World

Germany Weighs Tax on the Obese

Updated: 25 days 19 hours ago
Print Text Size

Hugh Collins Contributor

(July 23) -- A tax on fat?

Marco Wanderwitz, a conservative member of parliament for the German state of Saxony, said it is unfair and unsustainable for the taxpayer to carry the entire cost of treating obesity-related illnesses in the public health system.

"I think that it would be sensible if those who deliberately lead unhealthy lives would be held financially accountable for that," Wanderwitz said, according to Reuters.
Overweight People.
jupiterimages
Germany's health system is paid for by a series of mandatory health insurance funds, all of which are reporting serious deficits as the system is overused.

Germany, famed for its beer, pork and chocolates, is one of the fattest countries in Europe. Twenty-one percent of German adults were obese in 2007, and the German newspaper Bild estimates that the cost of treating obesity-related illnesses is about 17 billion euro, or $21.7 billion, a year.

Walter Willett, a professor of nutrition at the Harvard School of Public Health, described the idea of a fat tax as "not humane." He told AOL News that lifestyle is not the only factor in obesity, with both genetics and urban environments playing major roles.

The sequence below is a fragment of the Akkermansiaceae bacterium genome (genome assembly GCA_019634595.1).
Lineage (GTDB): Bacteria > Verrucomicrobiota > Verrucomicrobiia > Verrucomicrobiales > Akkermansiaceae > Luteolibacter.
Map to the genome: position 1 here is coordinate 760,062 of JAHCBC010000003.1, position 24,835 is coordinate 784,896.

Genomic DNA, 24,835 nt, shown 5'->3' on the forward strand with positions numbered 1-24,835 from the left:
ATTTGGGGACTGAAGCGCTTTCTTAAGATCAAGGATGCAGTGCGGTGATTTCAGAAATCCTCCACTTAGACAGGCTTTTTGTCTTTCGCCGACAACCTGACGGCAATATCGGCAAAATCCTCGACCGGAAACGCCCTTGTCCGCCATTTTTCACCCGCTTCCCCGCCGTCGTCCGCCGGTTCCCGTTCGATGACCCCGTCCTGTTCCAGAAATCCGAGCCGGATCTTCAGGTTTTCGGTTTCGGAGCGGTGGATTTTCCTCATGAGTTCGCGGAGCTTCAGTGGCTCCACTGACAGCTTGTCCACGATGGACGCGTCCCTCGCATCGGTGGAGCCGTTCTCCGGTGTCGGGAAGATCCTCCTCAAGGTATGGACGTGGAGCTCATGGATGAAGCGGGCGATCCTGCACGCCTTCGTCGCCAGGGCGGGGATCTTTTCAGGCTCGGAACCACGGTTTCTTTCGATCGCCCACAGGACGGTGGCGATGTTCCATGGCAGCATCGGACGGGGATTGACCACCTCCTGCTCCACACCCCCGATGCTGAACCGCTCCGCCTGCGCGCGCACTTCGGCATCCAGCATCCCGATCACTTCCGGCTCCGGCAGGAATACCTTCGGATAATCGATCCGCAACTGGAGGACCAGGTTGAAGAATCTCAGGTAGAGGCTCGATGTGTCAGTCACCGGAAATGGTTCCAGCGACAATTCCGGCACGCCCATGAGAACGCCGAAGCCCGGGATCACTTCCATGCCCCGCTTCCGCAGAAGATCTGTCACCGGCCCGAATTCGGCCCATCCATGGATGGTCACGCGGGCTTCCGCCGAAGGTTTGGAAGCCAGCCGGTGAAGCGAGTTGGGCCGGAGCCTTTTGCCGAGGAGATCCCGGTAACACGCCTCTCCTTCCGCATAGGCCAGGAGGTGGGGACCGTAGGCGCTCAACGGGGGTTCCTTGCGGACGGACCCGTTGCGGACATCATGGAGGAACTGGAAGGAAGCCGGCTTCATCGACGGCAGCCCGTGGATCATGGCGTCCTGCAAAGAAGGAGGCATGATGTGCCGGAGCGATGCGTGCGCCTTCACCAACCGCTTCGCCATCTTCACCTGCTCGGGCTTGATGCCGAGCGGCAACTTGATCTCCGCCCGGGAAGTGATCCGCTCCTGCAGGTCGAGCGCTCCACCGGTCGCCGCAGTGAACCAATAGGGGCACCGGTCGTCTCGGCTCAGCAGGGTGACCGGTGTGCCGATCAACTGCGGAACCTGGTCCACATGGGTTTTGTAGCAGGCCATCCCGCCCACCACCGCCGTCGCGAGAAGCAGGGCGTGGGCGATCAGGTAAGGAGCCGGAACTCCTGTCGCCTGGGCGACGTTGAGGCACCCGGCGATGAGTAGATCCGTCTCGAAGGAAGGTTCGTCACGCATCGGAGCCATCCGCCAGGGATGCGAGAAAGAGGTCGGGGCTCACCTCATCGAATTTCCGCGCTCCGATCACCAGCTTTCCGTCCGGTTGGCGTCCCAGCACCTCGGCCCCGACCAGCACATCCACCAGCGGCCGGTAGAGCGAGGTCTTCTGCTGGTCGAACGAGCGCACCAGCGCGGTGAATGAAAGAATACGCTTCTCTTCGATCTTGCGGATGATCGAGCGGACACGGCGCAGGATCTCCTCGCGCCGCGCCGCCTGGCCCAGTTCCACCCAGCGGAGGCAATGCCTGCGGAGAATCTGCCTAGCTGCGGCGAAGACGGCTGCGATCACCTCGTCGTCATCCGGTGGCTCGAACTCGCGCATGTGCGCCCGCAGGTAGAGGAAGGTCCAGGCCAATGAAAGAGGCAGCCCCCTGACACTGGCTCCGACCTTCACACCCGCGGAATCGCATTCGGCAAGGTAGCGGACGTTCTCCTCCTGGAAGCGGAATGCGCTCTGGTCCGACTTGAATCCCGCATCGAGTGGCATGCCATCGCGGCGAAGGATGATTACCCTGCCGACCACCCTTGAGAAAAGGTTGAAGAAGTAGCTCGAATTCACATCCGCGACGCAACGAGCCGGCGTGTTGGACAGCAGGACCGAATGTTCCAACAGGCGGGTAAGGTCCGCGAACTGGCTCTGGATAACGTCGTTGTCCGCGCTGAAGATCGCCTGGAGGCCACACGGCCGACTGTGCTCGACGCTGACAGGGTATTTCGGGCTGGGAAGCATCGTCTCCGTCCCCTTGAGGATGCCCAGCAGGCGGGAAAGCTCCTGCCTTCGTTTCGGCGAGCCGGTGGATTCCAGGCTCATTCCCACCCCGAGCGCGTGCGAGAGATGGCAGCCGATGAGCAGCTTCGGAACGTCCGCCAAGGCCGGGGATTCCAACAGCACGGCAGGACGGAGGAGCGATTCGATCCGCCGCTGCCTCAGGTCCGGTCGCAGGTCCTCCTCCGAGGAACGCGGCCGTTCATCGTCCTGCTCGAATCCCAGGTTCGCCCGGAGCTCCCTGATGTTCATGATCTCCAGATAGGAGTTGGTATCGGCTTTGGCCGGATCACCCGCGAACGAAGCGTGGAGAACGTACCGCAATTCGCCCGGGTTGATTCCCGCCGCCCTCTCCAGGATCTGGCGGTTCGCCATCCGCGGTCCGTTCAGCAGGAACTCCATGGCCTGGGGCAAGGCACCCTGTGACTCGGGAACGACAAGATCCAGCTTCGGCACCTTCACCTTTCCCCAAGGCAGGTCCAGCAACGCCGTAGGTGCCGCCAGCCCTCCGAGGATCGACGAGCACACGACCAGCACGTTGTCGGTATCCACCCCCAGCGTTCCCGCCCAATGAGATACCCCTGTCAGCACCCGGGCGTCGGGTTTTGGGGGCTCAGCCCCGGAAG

"It's not fair to tax somebody just for being obese," Willett said. "Most people who are obese would prefer not to be so."

Health economist Jurgen Wasem called for Germany to tackle the problem of fattening snacks in order to raise money and reduce obesity.

"One should, as with tobacco, tax the purchase of unhealthy consumer goods at a higher rate and partly maintain the health system," Wasem said, according to Germany's English-language newspaper The Local. "That applies to alcohol, chocolate or risky sporting equipment such as hang-gliders."

Others are suggesting even more extreme measures. The German teachers association recently called for school kids to be weighed each day, The Daily Telegraph said.

The fat kids could then be reported to social services, who could send them to health clinics.

Willett identified improving children's diets as one of the most effective ways to deal with obesity and spiraling health care costs.

"The fact that we're not feeding our kids as well as we can is very foolish," Willett told AOL News.
Follow us on Facebook and Twitter.


2010 AOL Inc. All Rights Reserved.
Our Comments Policy

We aim to encourage productive and lively discussion on AOL News, and we're interested in your thoughts on our coverage. As part of our monitoring system, we are asking that you log on with an AOL or AIM account to join the conversation. If you think a comment is inappropriate, you may click to report it to our monitors for review. For more on our comments policy, or to send us direct feedback, please visit our Help & Feedback page. We look forward to hearing from you.

 

News From Our Partners